United States
            Environmental Protection
            Pollution Prevention
            and Toxics
December 1997
Pathway to Product
Stewardship: Life-Cycle
Design as a Business
Decision-Support Tool
                                  Printed on paper that contains at least 20 percent
                                  postconsumer fiber.


       The information in this document has been funded wholly or in part by the United States
Environmental Protection Agency under Cooperative Agreement  # X 821580-01-0  to  Tellus
Institute. It has been subjected to the Agency's publications review process and has been approved
for publication as an EPA document.  Mention of trade names or commercial products does not
constitute endorsement or recommendation for use.

       The  authors gratefully acknowledge Eun-Sook Goidel,  EPA Project Manager,  in the
Pollution Prevention Division, Office of Pollution Prevention and Toxics, for her continuous and
substantive contributions during all phases of this study. Her critique of earlier drafts of the case
studies challenged us to revisit their content in ways that resulted hi more incisive and more useful
products. In every sense, she was  as much a research collaborator as a project manager. We also
extend our gratitude to Mary Ann  Curran at EPA's Systems Analysis Branch, Office of Research
and Development, for her insightful comments on the final draft document.

       Our case research would not have been possible without the generous donation of time and
insights of our industry colleagues, including site visits and innumerable follow-up data requests
and conference calls.  These colleagues include:  Wayne Bonsell, Bill Freeman, Jack  Kaufman,
Steve Piguet, and Jim Tshudy at Armstrong World Industries, Inc.; Mary Beth Koza  and Jerry
Schinnaman at Bristol-Myers Squibb Corporation; and Anne Brinkley, Barbara Hill, J. Ray Kirby,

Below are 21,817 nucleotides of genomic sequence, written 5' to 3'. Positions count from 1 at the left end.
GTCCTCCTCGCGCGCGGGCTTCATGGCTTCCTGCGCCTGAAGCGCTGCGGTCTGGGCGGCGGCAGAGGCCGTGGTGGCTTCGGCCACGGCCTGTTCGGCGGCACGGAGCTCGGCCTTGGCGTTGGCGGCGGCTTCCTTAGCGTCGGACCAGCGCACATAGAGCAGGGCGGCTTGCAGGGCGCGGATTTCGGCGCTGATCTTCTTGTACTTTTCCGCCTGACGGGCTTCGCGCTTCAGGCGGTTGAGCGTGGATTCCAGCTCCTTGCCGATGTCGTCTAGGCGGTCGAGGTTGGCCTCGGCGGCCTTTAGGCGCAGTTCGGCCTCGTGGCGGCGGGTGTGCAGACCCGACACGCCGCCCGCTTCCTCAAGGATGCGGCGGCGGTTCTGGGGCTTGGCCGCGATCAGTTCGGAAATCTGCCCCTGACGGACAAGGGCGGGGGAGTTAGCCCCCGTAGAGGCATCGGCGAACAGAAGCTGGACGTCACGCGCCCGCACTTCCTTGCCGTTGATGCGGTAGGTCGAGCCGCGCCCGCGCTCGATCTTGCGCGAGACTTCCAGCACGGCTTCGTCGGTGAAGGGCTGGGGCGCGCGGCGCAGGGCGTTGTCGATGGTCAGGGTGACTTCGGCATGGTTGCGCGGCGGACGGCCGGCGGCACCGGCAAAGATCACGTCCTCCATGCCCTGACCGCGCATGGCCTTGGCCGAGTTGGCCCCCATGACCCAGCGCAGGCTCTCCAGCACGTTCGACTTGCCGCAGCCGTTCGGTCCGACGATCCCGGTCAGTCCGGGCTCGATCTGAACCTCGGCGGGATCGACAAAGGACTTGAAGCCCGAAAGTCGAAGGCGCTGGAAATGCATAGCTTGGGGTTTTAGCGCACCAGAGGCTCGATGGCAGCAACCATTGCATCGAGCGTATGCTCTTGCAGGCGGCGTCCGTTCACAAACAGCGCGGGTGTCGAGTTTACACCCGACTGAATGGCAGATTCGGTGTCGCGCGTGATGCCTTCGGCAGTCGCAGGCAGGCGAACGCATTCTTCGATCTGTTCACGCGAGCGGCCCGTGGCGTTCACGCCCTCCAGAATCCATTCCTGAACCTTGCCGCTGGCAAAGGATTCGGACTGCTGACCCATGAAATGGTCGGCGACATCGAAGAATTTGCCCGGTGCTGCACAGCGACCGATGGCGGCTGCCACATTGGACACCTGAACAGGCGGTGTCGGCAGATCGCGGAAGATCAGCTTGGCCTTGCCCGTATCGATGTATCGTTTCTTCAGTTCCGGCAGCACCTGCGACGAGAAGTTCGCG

Tim Mann, and Inder Wadehra at IBM.

       Any remaining errors of fact or interpretation, of course, are the sole responsibility of the


                                  TABLE OF CONTENTS

1. Introduction	1-1
        1.1 A Tool for the Design Transition	1-2
        1.2 Organization of the Report	1-3
        1.3 Endnotes..	1-4

2. Overview Of LCD Practices And Approaches	*	,	.........2-1
       2.1 Tufts Survey	2-1
       2.2 The European Commission Study	2-3
       2.3 Tellus Interviews	2-5
       2.4 Conclusions	...2-8
       2.5 Endnotes	.,	2-8

3. Case Study - IBM Corporation	„	3-1
       3.1 Company Profile	3-1
       3.2 Environmental Management and Policy	3-1
       3.3 Product Stewardship	3-5
              Operationalizing Product Stewardship	3-8
              Role of Life-Cycle Design in ECP	3-11
       3.4 Observations	b	,	3-17
       3.5 Endnotes	3-18

4. Case Study — Bristol-Myers Squibb Company		4-1
       4.1 Company Profile	4-1
       4.2 Environmental Management and Policy	4-1
       4.3 Life-Cycle Design: A Corporate Environmental Framework	4-4
       4.4 Operationalizing Life-Cycle Design at Bristol-Myers Squibb Company	4-7
       4.5 The PLC Process	4-10
       4.6 Observations	4-19
       4.7 Endnotes	4-20

5. Case Study — Armstrong World Industries	5-1
       5.1 Company Profile	.....5-1
       5.2 Environmental Management and Policy	5-1
       5.3 Product Environmental Performance	5-4
              Total Environmental Assessment	5-6
              New Product Development Process	5-9
       5.4 Observations	5-10
       5.5 Endnotes	5-11


                                     LIST OF TABLES

Table 3-1:ECP Attributes	„	3-10
Table 3-2: Paint Finishing subsystem	3-13
Table 3-3: Inventory Results for Three End-of-Life Options	3-15
Table 4-1: PLC Reviews Initiated/Completed for BMS Product Lines	4-5
Table 4-2: Evaluating an Illustrative EHS Impact for Manufacturing	4-14
Table 4-3: Evaluating an Illustrative EHS Impact for Packaging	4-14
Table 4-4: Potential Costs and Benefits of Product Reformulation	4-16

                                     LIST OF FIGURES

Figure 4-1. Environment 2000 - Product Life Cycle	4-4
Figure 4-2: PLC Boundaries	4-8
Figure 4-3: PLC Process	4-11
Figure 5-1: Generic Production Process	5-5
Figure 5-2: Corlon Info. Sheet	5-8
Figure 6-1: Elements of Life-Cycle Design	6-1

                                  LIST OF TEXT BOXES

Text Box 3-1: Corporate Policy on Environmental Affairs	3-2
Text Box 4-1: BMS Environmental, Health, and Safety Policy	4-2
Text Box 4-2: Keri Product Line	4-12
Text Box 5-1: Corporate Policy on the Environment	5-2